• Noise in Images: Blur, distortion, poor lighting, or irrelevant background objects can mask important image features, hindering the model's ability to learn and recognize relevant patterns.
  • Unrepresentative Data: When the training dataset doesn't accurately reflect the diversity of real-world scenarios, the model can develop biases. For example, a facial recognition system trained mainly on images of people with lighter skin tones may perform poorly on individuals with darker skin tones.
  • Limited Data Variation: A model trained on insufficiently diverse data (including duplicates and near-duplicates) will struggle to adapt to new or slightly different images in production. For example, if a self-driving car system is trained on images taken in sunny weather, it might fail in rainy or snowy conditions.

Potential Solution: Data Curation

One way to tackle poor data quality, especially after collection, is to curate good quality data. Here is how to use Encord Active to automatically detect and classify duplicates in your set.

Curate Duplicate Images

Your testing and validation sets might contain duplicate training images that inflate the performance metrics. This makes the model appear better than it is, which could lead to false confidence about its real-world capabilities.

Step 1: Navigate to the Explorer dashboard → Data tab

light-callout-cta On the right-hand pane, you will notice Encord Active has automatically detected common data quality issues based on the metrics it computed from the data. See an overview of the issues EA can detect on this documentation page.

Step 2: Under the issues found, click on Duplicates to see the images EA flags as duplicates and near-duplicates with uniqueness scores of 0.0 to 0.00001.


There are two steps you could take to solve this issue:

  • Carefully remove duplicates, especially when dealing with imbalanced datasets, to avoid skewing the class distribution further.
  • If duplicates cannot be fully removed (e.g., to maintain the original distribution of rare cases), use data augmentation techniques to introduce variations within the set of duplicates themselves. This can help mitigate some of the overfitting effects.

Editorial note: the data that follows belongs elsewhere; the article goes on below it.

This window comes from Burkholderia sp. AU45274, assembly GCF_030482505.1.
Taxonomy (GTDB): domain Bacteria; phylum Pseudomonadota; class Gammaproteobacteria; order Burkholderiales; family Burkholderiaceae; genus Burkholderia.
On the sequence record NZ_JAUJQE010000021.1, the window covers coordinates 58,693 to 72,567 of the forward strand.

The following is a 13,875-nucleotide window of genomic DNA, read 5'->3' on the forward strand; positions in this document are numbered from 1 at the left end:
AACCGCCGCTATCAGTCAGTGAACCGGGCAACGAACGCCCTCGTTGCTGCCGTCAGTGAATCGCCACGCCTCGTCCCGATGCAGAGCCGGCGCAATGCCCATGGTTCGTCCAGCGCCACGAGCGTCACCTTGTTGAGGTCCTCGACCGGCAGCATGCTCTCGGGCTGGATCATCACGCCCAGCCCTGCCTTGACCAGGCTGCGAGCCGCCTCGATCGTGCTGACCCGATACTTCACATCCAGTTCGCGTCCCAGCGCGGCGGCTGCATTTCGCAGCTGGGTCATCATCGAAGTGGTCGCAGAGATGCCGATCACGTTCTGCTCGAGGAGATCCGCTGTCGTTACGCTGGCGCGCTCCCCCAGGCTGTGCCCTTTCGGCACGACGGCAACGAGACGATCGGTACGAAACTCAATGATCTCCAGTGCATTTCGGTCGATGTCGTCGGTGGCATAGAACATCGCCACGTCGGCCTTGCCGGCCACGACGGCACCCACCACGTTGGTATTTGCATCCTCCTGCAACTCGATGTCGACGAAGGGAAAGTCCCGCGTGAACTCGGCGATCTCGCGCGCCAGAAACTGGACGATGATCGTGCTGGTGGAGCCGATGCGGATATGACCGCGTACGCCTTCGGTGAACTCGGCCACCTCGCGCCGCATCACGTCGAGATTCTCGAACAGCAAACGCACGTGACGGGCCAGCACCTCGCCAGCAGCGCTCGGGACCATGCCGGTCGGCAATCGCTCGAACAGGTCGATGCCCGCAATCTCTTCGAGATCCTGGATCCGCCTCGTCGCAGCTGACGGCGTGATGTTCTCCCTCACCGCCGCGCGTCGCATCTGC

Step 3: Under the Data tab, curate duplicates you want to remove or use augmentation techniques to improve by selecting them. Click Add to a Collection → Name the collection ‘Duplicates’ and add a description.

See the complete steps:

How to curate Duplicate Images with Encord Active

Once the duplicates are in the Collection, you can use the tag to filter them out of your training or validation data. If relevant, you can also create a new dataset to apply the data augmentation techniques.

See collections options in Encord Active.

Other solutions could include:

  • Implement Robust Data Validation Checks: Use automated tools that continuously validate data accuracy, consistency, and completeness at the entry point (ingestion) and throughout the data pipeline.
  • Adopt a Centralized Data Management Platform: A unified view of data across sources (e.g., data lakes) can help identify discrepancies early and simplify access for CV engineers (or DataOps teams) to maintain data integrity.

Reason #3: Data Drift

Data drift occurs when the statistical properties of the real-world images a model encounters in production change over time, diverging from the samples it was trained on. Drift can happen due to various factors, including:

  • Concept Drift: The underlying relationships between features and the target variable change. For example, imagine a model trained to detect spam emails. The features that characterize spam (certain keywords, sender domains) can evolve over time.